By Ted Hoover
Pittsburgh Current Theater Critic
Nothing in theater ever makes sense. You figure you write a musical, get it to a producer who decides to stage it – or not – and it turns out to be a hit – or not. But no show I’ve ever heard about has ever made it to Broadway in such a simple, straightforward manner. It’s all an incredibly hard slog where surprises – most of them awful – are waiting to pounce just around the corner. Yet even in this world of twisty, turny paths, the trajectory of the musical The 25th Annual Putnam County Spelling Bee is remarkable.
It began life as a non-musical by Rebecca Feldman called C-R-E-P-U-S-C-U-L-E, a comedy about a small-town spelling bee that was created and performed mostly with improv. One of the performers was also a nanny for the child of the playwright Wendy Wasserstein, who saw and loved the show. She told her friend, composer and lyricist William Finn, he should develop it further.
The 25th Annual Putnam County Spelling Bee continues through May 19. Andrew Carnegie Free Library Music Hall. Carnegie. 412-429-6262. stage62.com
Finn, along with book writer Rachel Sheinkin and additional material from Jay Reiss, turned the material into a one-act musical that became a Broadway smash in 2005.
Putnam County is an intermission-less musical set in a high school gymnasium where six kids, all played by adult actors, have reached the final round in the local spelling bee. In addition to the kids, there are also three adult characters, but they’ve got more baggage than the cargo hold of a 747.
Grown-ups playing kids sounds like it could be cutesy beyond belief, but Finn has a tremendous ability to write about big emotions without once being sentimental. At its heart, Putnam County is about six kids who at every other place in their lives are looked on as nerds and losers. Here, they are superstars. All any of them want, really, is just to be loved by their parents. Thanks to Finn’s music and lyrics, and Sheinkin’s book, the evening features big laughs with plenty of bite.
Director Rob James has only one goal in mind with this latest production at Stage 62 – to entertain. He’s gone into overdrive, along with choreographer Ashley Harmon and music director Matt Thomas, to make sure every second you spend at Putnam County is professionally conceived and solidly executed.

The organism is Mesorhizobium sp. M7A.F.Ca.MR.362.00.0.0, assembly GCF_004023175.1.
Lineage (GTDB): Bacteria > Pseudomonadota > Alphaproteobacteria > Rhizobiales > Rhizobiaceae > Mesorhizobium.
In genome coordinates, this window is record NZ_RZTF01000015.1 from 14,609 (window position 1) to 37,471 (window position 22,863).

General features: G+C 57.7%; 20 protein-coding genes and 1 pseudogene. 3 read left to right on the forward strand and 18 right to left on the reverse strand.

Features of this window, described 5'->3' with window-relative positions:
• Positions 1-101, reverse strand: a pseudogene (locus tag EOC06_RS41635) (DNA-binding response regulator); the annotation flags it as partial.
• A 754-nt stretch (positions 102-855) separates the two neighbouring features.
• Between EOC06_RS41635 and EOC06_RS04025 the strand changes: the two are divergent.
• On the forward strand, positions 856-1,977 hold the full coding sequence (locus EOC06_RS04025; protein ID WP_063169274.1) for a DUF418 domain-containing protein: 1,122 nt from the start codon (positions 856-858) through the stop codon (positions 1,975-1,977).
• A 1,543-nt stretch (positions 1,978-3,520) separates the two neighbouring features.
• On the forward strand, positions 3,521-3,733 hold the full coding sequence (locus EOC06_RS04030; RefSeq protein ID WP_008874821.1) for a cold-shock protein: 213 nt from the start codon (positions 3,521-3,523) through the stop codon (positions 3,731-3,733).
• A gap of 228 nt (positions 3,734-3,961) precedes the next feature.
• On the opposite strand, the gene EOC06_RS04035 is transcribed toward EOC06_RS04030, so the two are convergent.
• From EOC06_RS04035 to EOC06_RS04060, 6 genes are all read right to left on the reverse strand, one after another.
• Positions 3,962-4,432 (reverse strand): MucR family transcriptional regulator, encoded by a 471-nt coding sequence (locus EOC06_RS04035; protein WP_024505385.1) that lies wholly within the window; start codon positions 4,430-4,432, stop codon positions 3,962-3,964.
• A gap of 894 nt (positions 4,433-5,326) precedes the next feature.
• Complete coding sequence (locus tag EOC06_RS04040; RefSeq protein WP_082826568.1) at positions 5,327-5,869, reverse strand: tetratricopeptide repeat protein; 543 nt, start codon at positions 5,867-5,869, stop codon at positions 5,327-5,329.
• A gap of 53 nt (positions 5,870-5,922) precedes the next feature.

And by God if he doesn’t achieve it. He’s cast the show with actors outfitted with great voices who are equipped to find the fun in Harmon’s movements. But what I really appreciated with this production was the emphasis placed on the exploration of the characters. Putnam County is, by design, written very broadly. It would be simple to camp up the role of these goofy kids with their quirky problems, but that never happens with this production.
Seth Laidlaw and Devon McCune, playing Barfée and Olive, inhabit every inch of these characters with no hint of condescension and never once comment, through mugging performances, on their eccentricities. Laidlaw gets laughs by locating Barfée’s humor directly in the character’s lived life and not as an actor-milking schtick. The palpable need McCune brings to Olive can put a lump in your throat.
As Chip and Leaf, respectively, Tyler Brignone and Shane Putorek get a lot of the show’s biggest laughs and land them with almost no visible effort. It’s humor born from the complexity of the characters, not calculated gags. Nicole Sharkey Welsh and Jess Whittington, playing Logainne and Marcy, have the most difficult roles because they haven’t been as fleshed out by the writers. Still, both are a hoot to watch and bring great power to their fun numbers.
Chris Martin gets his own laughs as the harried vice principal and when Becky Toth and Chad Elder, as the other two adult characters, join with McCune on the “I Love You Song” – the best number in the show – and the three unfurl their glorious voices, it’s goosebumps from start to finish.
The road to success may have been torturous but whatever path Putnam County took to arrive at Stage 62 was more than worth it.